This problem is often used to show that statistics are sometimes counter intuitive. If you try to imagine how many people you would need to have a 50% chance of two people sharing the same birthday, you'd probably be surprised to learn that the number is around 23.
The formula for calculating that is given in this wiki page, but when you implement this in Excel using factorials, you very soon get a number overflow, so we need another approach. To do that we are going to use the product() , row() and indirect () functions, entered as an array (CSE) formula. This will also start to overflow at about 120 , but we have already converged on a probability of close to 1 by the time we get to 100 people anyway.
Lets say our number of people in the group is in A1, then the (Array) formula is this (it will give the wrong answer if not entered as CSE)
This gives the probability of .507 of at least 2 people out of 23 sharing a birthday.
I posted this as a challenge on the Excel Hero Linked In forum, and got back a nice solution from Kevin Wright, which of course doesn't need to be entered as an array formula.
So although the array formula shows how the probability is calculated, it does show how reaching for an array solution too quickly makes us forget about some of the powerful built in Excel capabilities.
In trying to generalize the problem - say 3 or 4 or ... k people with shared birthdays in a group of n, I came up with a partial solution
My theory was that in eliminating the pairs and no sharing, we would be left with 3 sharing. However - as per this analysis, this is woefully inadequate and plain wrong. Here's a plot of probabilities using the methodology described there.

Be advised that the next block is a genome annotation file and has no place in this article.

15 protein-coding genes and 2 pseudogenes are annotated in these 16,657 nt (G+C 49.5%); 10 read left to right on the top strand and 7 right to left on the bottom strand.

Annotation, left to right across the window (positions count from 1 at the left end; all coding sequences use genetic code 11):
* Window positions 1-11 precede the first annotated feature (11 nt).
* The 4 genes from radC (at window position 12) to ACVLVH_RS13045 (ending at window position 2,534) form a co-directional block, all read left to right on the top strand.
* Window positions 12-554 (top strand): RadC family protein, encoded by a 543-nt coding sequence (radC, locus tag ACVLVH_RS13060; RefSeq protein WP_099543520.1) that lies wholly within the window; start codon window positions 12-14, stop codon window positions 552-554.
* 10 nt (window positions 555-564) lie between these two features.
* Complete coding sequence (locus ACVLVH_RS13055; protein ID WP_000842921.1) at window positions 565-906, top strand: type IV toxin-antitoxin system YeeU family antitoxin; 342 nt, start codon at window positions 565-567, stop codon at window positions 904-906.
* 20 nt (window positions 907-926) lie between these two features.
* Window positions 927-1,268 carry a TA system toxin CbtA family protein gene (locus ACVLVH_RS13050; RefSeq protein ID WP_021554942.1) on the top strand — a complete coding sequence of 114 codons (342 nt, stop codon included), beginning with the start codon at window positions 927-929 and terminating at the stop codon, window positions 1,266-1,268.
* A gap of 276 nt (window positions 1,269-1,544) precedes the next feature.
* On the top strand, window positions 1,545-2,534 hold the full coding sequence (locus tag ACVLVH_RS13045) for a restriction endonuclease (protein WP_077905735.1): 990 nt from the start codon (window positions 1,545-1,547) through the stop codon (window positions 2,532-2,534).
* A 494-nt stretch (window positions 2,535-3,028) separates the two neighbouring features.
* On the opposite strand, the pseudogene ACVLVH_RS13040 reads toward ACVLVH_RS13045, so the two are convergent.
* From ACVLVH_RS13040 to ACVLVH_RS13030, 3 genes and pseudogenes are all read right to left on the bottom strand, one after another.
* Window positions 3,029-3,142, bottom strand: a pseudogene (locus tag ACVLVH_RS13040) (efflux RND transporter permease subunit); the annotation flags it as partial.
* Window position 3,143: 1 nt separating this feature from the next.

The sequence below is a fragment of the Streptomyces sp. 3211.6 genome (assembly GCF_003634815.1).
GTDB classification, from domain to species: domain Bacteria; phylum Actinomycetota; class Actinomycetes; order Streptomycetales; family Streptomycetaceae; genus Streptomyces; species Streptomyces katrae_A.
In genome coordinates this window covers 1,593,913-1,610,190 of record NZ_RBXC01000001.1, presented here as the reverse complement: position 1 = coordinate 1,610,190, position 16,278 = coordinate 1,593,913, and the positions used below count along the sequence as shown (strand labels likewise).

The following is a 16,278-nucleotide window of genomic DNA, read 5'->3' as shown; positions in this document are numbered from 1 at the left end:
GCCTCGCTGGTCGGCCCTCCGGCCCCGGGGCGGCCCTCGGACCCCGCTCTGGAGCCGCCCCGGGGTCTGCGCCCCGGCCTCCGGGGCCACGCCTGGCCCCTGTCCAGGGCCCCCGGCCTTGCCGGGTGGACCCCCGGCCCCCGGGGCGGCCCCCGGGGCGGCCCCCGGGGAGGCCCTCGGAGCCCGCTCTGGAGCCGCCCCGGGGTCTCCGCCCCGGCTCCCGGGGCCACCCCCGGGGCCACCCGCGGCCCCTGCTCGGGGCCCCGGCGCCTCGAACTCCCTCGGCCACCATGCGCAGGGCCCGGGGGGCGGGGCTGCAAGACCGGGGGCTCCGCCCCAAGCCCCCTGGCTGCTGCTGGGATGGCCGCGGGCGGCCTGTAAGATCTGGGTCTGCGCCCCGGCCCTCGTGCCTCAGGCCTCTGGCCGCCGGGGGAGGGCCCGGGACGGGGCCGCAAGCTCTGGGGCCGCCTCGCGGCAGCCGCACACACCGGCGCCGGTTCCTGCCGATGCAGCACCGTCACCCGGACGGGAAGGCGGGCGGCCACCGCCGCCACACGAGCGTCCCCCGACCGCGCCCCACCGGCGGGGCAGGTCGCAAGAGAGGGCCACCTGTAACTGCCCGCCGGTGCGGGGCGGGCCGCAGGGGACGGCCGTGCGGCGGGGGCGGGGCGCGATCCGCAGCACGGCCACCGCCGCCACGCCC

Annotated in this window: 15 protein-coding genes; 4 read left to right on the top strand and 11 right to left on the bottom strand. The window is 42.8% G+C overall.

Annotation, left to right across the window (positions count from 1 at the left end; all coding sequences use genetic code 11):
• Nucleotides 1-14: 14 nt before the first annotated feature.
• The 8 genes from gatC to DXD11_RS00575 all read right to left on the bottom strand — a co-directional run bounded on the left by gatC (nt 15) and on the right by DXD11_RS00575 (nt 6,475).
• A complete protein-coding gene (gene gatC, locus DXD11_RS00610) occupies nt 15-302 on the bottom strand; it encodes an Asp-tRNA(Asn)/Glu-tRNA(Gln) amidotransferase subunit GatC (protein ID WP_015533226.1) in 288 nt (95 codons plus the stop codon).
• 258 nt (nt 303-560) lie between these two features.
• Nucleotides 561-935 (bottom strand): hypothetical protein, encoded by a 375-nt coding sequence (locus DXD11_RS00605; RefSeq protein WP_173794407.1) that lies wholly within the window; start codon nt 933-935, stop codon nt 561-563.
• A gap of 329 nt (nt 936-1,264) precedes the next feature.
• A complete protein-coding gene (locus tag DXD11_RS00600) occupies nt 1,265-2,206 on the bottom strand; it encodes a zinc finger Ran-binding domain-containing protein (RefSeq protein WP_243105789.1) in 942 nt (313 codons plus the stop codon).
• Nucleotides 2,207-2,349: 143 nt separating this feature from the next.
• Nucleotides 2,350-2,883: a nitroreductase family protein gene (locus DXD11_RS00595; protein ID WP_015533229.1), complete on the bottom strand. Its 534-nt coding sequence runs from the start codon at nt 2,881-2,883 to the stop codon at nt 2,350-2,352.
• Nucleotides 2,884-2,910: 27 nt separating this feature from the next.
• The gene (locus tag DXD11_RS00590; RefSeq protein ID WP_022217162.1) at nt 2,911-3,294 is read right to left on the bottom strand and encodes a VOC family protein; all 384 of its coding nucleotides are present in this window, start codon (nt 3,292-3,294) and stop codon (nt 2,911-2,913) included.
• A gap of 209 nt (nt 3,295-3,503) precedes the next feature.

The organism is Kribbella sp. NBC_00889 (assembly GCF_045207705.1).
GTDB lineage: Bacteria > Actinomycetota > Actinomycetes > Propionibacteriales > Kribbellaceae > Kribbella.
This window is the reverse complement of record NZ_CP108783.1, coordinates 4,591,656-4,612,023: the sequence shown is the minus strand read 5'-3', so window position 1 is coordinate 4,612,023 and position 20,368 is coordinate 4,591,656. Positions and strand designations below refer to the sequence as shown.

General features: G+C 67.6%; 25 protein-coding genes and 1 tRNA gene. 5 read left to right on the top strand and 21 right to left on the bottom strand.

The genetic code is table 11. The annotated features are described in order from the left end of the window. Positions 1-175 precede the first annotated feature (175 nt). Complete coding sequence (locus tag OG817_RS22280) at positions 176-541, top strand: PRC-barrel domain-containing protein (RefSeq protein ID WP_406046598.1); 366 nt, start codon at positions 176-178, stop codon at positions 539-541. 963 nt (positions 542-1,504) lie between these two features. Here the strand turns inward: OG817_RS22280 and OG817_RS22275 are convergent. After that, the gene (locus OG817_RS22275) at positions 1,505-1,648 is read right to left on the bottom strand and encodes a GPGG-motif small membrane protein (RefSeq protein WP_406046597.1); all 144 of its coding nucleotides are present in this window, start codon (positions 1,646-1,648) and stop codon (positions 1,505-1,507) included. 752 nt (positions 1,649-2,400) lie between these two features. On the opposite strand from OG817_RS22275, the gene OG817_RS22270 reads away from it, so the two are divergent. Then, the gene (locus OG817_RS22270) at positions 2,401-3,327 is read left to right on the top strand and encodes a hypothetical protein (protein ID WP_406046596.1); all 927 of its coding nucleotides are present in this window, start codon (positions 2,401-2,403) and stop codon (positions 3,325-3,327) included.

Going back to the drawing board, and using the explanation here, it is of course straightforward to recreate the table referred to in the article
A sample cell contains this formula
The probability of at least three is then just the sum of the row for a given N. However - it is still not generalized for anything other than 3.
There are various estimation methods for recursive calculations such as these. I'll look into these for a future post.
Hans Knudsen translated this into an array formula, doing away with the need for a table, as below (group size is in a8)
This gives the probability of .511 of at least 3 people out of 88 sharing a birthday.
This mostly matches the accepted results for this problem of 3 or more sharing, except that the calculation overflows past a group of 113, and it doesn't work for groups 1,2 or 3 - the answers to which should be 0,0, and some very small number.
So the challenge of generalizing this beyond two and three shared birthdays and coming up with a calculation that works for all group sizes still stands. Contact me on our forum if you have some suggestions.
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